Bernard Golden, CEO of consulting firm HyperStratus
, found himself in Korea a couple of weeks ago giving a keynote address on "Creating a CIO Cloud Computing Action Plan." The surprising reaction he got led him to write an article for CIO.com
about the dangers of avoiding the inevitable evolution that's taking place at the very heart of enterprise technology.
The old desktop/laptop model is splintering, with those devices being joined by smartphone and now tablets. The thing is, it's not going to stop there. The spread of computing into devices has only started, and soon computing will be performed by things we will barely consider to qualify as a device - not to mention sensors and actuators.
The problem, Golden found, was that the conference attendees were very slow to get the message.
When queried about who was doing a private cloud implementation, not a single hand went up. When asked who was using external public clouds, no more than two or three hands went up. And when the question of use of SaaS was posed, only a couple of people raised their hands."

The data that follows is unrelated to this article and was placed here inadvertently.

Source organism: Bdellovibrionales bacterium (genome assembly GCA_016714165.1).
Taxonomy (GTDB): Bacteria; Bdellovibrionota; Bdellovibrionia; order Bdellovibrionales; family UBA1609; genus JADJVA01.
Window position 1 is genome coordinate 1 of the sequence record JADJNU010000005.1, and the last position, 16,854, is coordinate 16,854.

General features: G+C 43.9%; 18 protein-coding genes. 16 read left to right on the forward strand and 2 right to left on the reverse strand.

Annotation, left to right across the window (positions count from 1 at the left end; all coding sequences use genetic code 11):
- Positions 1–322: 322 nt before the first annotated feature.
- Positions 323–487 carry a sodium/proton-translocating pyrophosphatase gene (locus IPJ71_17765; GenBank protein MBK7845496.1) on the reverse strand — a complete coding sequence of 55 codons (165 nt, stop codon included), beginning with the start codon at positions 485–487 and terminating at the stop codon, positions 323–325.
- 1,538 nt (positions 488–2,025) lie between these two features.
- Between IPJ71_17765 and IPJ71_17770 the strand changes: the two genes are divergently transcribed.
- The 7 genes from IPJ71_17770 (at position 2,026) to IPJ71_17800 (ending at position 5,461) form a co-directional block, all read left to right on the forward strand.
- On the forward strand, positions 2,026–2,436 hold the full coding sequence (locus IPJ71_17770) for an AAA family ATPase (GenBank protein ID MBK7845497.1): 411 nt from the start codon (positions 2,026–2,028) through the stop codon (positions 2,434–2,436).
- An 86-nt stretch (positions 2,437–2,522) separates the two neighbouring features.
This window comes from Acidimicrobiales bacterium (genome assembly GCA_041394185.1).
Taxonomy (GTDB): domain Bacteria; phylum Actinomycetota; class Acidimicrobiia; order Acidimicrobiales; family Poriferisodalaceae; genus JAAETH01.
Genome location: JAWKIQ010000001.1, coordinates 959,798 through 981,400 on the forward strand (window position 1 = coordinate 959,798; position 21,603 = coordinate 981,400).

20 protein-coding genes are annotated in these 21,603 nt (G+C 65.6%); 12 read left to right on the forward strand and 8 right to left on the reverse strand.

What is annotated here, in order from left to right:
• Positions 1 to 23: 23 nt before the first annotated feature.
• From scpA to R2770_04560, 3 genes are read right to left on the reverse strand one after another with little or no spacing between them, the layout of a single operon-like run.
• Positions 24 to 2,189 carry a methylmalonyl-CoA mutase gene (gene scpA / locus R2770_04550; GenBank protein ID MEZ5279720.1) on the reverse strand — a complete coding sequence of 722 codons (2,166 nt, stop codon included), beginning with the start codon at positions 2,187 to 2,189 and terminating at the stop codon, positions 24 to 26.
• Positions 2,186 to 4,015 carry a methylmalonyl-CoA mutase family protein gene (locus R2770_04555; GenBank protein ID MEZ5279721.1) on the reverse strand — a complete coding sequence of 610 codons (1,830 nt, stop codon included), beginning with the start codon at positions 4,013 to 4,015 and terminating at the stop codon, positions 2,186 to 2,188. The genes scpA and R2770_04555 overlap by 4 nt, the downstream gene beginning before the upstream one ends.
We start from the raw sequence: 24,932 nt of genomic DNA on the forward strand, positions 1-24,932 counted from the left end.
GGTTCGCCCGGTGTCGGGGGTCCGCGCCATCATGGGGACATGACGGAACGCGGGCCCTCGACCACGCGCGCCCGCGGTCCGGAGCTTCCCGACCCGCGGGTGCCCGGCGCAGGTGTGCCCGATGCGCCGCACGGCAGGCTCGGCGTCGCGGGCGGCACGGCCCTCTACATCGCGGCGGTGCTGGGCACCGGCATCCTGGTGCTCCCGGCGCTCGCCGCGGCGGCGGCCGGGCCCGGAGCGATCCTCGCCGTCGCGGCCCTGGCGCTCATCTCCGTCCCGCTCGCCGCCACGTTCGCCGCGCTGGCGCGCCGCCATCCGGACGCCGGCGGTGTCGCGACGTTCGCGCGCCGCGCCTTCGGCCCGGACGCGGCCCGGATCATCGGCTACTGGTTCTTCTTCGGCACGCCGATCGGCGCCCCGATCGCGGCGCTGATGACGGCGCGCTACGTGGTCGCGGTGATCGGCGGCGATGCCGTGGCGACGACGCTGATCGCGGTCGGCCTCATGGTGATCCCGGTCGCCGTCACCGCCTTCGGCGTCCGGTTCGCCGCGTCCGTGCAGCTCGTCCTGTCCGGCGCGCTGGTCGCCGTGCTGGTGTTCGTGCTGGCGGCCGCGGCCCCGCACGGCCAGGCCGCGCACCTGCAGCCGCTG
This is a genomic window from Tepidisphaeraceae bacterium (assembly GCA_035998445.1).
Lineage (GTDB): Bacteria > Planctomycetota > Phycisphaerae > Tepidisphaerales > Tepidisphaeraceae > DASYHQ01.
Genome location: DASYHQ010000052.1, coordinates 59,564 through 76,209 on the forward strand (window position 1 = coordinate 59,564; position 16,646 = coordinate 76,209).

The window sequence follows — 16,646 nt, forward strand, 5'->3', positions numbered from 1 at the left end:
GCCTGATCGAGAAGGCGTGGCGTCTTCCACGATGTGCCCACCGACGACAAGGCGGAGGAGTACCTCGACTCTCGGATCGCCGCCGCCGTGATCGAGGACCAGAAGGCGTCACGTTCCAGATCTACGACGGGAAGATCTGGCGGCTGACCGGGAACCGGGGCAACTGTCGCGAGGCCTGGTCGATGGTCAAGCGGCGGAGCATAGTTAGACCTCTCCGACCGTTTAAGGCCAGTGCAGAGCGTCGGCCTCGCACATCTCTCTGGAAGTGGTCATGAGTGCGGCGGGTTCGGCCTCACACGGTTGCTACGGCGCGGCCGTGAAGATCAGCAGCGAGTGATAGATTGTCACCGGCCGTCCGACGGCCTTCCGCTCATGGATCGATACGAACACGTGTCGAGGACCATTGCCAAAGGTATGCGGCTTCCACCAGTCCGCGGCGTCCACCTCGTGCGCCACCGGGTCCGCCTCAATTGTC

What did he conclude?
-- Don Willmott
- The U.S. is actually further ahead than one might think. There's lots of discussion about how U.S. IT organizations are being very deliberate (not to say, deliberately slow) about moving to cloud computing, but (in the U.S.) there would have been a bunch more hands in the air.
- CIOs are confused about cloud computing. It's a different confusion than last year. Then, CIOs were confused about exactly what cloud computing is. Today, CIOs have a better sense of what cloud computing is. Now, they're confused about how to apply it in their environment.
- It's early, but you'd better prepare for cloud computing. Even if you think cloud computing is overblown, there's no denying that the benefits of even the early stage server consolidation version of virtualization offers enormous financial benefits.